In an odd way, the merits of the case become somewhat peripheral. They give the mediator the ability to suggest to one side or the other that it should be more flexible based on the strength or weakness of his or her case. The parties do get a relatively objective assessment of their cases; something that can be helpful in assessing their strategies going forward. But, in the end, the decision generally becomes a practical one.

Each side ends up having to balance the cost of litigation against the prospect of success. The truth is that neither side wins in mediation. Both sides will compromise if a deal is to be made and that means getting less than everything one would want. The mark of a successful mediation is that everyone walks away feeling a little cheated.

The benefit of mediation, on the other hand, is that the parties save themselves the time, expense and unpredictability of trial. The parties know that trials can go either way and the risk is complete defeat.

At the same time, the cost of litigation can be daunting and, in most cases, it cannot be recovered. Litigants come to realize that legal fees can diminish any possible good outcome and conclude that half a loaf is better than the risk of none.

Mediation can be a valuable tool but is one that should be entered with one’s eyes wide open and without unrealistic expectations. Mediation is compromise, not justice. If you believe your cause is just and worth pursuing regardless of cost, mediation is not for you. If you go to trial you will either win or lose. If, on the other hand, your goal is to end the dispute and you are willing to compromise to do so, mediation is the best way to do it at the least expense.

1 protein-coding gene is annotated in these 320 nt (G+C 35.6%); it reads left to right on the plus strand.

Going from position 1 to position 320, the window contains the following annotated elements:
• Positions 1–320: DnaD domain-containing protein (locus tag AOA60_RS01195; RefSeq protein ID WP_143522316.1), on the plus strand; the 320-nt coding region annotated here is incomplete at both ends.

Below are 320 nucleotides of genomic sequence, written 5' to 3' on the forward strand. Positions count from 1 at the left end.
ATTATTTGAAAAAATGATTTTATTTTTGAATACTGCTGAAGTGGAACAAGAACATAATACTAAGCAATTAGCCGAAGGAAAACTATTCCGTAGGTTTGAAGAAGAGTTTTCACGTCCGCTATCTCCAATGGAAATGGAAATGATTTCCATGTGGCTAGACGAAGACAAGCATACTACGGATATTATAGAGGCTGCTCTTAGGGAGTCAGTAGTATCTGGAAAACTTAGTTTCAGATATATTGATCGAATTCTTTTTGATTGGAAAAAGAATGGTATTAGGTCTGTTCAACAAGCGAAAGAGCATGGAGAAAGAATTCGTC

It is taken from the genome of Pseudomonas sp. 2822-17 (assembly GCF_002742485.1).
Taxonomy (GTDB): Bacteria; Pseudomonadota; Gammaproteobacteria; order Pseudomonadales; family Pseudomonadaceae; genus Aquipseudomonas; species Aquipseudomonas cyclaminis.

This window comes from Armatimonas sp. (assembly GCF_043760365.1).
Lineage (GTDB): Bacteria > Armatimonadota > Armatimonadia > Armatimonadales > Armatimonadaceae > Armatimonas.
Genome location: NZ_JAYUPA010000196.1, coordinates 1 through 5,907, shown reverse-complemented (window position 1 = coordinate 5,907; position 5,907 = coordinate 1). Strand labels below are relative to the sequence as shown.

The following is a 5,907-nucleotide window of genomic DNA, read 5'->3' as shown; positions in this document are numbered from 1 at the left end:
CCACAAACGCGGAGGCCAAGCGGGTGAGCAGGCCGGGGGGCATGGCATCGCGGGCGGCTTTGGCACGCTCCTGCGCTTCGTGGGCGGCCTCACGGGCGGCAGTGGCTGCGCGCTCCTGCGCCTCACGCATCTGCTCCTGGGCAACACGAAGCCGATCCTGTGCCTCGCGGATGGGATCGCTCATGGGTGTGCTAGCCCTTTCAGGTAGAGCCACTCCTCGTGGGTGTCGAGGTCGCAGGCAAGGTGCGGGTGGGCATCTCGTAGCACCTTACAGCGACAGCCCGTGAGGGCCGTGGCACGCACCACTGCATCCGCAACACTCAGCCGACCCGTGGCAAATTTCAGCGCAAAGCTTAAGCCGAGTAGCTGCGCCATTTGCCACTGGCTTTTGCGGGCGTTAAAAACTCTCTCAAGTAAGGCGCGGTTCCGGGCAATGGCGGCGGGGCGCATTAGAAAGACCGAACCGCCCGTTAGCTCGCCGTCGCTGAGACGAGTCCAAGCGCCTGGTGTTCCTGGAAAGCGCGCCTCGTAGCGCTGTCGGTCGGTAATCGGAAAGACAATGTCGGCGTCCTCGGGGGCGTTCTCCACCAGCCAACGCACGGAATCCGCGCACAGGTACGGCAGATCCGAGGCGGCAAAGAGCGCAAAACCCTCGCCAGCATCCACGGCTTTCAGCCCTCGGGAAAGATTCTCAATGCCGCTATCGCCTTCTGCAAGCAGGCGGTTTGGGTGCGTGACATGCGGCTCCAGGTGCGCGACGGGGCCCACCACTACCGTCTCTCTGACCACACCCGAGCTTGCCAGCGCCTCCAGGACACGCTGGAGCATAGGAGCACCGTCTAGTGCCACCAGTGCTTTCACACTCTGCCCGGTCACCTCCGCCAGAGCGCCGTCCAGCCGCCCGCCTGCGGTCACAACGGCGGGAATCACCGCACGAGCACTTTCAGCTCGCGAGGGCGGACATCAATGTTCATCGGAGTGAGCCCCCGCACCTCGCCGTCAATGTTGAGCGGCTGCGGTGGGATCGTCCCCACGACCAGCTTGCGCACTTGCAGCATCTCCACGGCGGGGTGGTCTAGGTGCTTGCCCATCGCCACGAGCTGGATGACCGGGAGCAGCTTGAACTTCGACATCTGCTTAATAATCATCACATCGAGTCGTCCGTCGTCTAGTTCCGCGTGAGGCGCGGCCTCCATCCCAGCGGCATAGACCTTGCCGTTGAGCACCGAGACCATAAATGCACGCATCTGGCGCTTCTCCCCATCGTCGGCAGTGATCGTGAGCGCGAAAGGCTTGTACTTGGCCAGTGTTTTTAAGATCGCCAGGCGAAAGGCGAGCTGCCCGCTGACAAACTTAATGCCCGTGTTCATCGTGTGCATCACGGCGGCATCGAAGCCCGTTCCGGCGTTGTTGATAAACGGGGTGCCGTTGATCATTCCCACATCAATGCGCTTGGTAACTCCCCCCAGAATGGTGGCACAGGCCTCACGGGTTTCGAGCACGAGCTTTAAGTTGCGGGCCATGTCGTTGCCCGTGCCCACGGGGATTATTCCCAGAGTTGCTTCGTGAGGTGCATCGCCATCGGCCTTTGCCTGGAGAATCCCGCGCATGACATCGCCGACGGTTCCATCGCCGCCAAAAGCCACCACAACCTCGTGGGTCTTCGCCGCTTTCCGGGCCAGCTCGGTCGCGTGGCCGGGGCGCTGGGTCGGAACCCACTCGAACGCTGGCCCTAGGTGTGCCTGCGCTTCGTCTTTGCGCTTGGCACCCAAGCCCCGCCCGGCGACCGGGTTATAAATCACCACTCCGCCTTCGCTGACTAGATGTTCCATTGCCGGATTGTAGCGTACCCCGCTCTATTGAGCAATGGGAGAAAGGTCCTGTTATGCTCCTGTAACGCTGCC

It is my experience that mediation is often successful in resolving cases. Over 90% of the cases I have mediated have resulted in a settlement, most of the time one that has satisfied my client. But it has required compromise.

Justice in civil disputes is not normally clear cut, as it is in criminal matters. In a criminal case, the defendant either did it or he didn’t. In a civil case the defendant might have done something wrong that resulted in some damage but the level of culpability can be a matter of some opinion as is the extent of damage. Between the poles of possibility lies the acceptable compromise.

So, while it might seem less than satisfactory to settle for less than that to which one thinks he may be entitled, the truth is that sometimes the mediation process makes clear that the litigant’s assessment of what he should get is unrealistically high.

In the end, mediation can end the dispute with each side getting some but not all of what it wants. But the saving can be enormous in terms of time and resources and thus worth the effort.

A word to the wise, though: If you are going to mediate, do it early in the dispute instead of after all the litigation has been done. The cost of litigation is in the discovery and motion process. By the time that is done, litigation has already cost too much. If you can avoid those processes by early mediation you will likely come out very much ahead.

Author: JWH